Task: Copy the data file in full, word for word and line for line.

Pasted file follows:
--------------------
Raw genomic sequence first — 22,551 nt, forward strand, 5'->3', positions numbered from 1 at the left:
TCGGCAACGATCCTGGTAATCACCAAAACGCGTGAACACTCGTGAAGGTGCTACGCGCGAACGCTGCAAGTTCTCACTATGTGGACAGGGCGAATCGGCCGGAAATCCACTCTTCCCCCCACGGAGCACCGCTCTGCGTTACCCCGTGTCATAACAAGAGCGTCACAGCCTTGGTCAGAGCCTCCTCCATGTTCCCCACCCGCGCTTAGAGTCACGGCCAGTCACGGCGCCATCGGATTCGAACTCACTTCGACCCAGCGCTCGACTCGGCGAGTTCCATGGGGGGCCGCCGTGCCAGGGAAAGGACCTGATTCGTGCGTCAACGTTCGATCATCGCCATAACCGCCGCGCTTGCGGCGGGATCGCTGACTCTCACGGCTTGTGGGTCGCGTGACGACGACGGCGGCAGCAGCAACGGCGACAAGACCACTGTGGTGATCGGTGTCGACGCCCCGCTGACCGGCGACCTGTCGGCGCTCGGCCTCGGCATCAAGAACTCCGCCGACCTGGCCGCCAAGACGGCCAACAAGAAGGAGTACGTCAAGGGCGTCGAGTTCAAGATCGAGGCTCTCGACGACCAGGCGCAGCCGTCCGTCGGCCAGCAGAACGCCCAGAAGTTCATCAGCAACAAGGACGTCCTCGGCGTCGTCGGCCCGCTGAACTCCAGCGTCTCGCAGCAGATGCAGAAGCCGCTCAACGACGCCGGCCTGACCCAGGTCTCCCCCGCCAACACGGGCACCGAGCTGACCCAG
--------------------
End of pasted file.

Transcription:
Raw genomic sequence first — 22,551 nt, forward strand, 5'->3', positions numbered from 1 at the left:
TCGGCAACGATCCTGGTAATCACCAAAACGCGTGAACACTCGTGAAGGTGCTACGCGCGAACGCTGCAAGTTCTCACTATGTGGACAGGGCGAATCGGCCGGAAATCCACTCTTCCCCCCACGGAGCACCGCTCTGCGTTACCCCGTGTCATAACAAGAGCGTCACAGCCTTGGTCAGAGCCTCCTCCATGTTCCCCACCCGCGCTTAGAGTCACGGCCAGTCACGGCGCCATCGGATTCGAACTCACTTCGACCCAGCGCTCGACTCGGCGAGTTCCATGGGGGGCCGCCGTGCCAGGGAAAGGACCTGATTCGTGCGTCAACGTTCGATCATCGCCATAACCGCCGCGCTTGCGGCGGGATCGCTGACTCTCACGGCTTGTGGGTCGCGTGACGACGACGGCGGCAGCAGCAACGGCGACAAGACCACTGTGGTGATCGGTGTCGACGCCCCGCTGACCGGCGACCTGTCGGCGCTCGGCCTCGGCATCAAGAACTCCGCCGACCTGGCCGCCAAGACGGCCAACAAGAAGGAGTACGTCAAGGGCGTCGAGTTCAAGATCGAGGCTCTCGACGACCAGGCGCAGCCGTCCGTCGGCCAGCAGAACGCCCAGAAGTTCATCAGCAACAAGGACGTCCTCGGCGTCGTCGGCCCGCTGAACTCCAGCGTCTCGCAGCAGATGCAGAAGCCGCTCAACGACGCCGGCCTGACCCAGGTCTCCCCCGCCAACACGGGCACCGAGCTGACCCAG